How can you know your life is broadly successful? The question is often asked, but rarely from the perspective of negotiation research. So let me share an answer implicit in that research, an understanding of which can make life negotiable: you can measure success, in part, by the trajectory of your BATNA.

Huh? Let me explain.

BATNA, or best alternative to a negotiated agreement, is your next best alternative to any particular negotiation. Put simply, it’s your plan B. In general, successful people tend to see the number and quality of their BATNAs steadily increasing over time. Just a couple quick examples:

  • Multiple job offers: The most successful people tend to have employers fighting for their services rather than the reverse. In other words, they have many alternatives to any particular job. Thus, they have the luxury of choosing the best option.
  • Multiple life choices: The most successful people have many choices about how to live their life. They can choose to continue working, as most of us must But they can also choose to take some time off, sail the world in a small schooner, or simply take a mental relaxation break. In other words, they have many alternatives to their current way of living.
  • Multiple friends and colleagues: The most successful people have many people, both friends and colleagues, beating a path to their door—whether to have a beer or start a project. In other words, they have many alternatives to the relationships they find less than fully enriching.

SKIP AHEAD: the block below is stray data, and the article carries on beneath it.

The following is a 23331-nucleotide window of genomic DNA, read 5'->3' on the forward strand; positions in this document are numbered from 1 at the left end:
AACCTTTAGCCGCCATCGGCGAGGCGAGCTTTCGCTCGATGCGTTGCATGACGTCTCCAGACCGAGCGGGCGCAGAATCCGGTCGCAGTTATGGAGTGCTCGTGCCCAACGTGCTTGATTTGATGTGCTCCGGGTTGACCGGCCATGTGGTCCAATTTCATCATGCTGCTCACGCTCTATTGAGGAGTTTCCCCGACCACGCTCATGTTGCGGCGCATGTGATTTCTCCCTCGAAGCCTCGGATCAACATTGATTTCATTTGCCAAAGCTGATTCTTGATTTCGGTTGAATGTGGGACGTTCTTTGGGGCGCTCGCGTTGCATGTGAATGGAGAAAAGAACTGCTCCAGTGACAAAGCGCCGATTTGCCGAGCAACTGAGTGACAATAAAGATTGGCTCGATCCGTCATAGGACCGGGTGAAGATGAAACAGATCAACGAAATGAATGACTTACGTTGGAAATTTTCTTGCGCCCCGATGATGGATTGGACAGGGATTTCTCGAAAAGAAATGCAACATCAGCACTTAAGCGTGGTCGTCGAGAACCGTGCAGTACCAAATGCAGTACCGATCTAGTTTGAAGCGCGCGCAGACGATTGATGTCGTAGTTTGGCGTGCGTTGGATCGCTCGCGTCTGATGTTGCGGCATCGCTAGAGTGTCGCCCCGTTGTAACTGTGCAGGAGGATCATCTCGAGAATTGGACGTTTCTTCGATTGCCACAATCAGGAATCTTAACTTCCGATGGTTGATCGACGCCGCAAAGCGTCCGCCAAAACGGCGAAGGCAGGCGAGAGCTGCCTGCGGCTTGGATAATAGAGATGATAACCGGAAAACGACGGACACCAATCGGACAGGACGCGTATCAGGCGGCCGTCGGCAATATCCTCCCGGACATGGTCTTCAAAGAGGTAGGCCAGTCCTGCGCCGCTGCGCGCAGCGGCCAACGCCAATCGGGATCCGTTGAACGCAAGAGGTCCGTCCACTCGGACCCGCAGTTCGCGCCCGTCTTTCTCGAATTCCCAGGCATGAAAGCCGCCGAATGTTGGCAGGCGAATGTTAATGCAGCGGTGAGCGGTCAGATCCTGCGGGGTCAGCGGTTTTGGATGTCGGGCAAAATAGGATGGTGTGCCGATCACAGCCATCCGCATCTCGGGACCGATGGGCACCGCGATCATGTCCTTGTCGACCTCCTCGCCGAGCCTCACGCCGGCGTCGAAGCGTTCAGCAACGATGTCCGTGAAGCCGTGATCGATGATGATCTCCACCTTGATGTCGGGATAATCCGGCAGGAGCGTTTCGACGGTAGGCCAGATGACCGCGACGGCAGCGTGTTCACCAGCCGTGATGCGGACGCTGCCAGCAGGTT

Across several definitions of success, then, the common denominator is a consistently improving BATNA. So if you’re looking for a way to measure your success, you might consider the trajectory of your BATNA.

Do I have to? Convincing yourself to do things

A significant portion of life consists of convincing yourself to do things—things you know you should do but really don’t want to. From watching your diet, to organizing your garage, to seeing the doctor, unappealing but critical tasks abound.

What can negotiations research teach us about such situations? Quite a lot if we treat them as negotiations between two tiny versions of ourselves—one motivated by wants and the other by needs. Indeed, by construing such situations as negotiations between our want selves and should selves, we can start to make life negotiable.

In particular, when you see your should self imploring you to do something that your want self detests, it can often help to: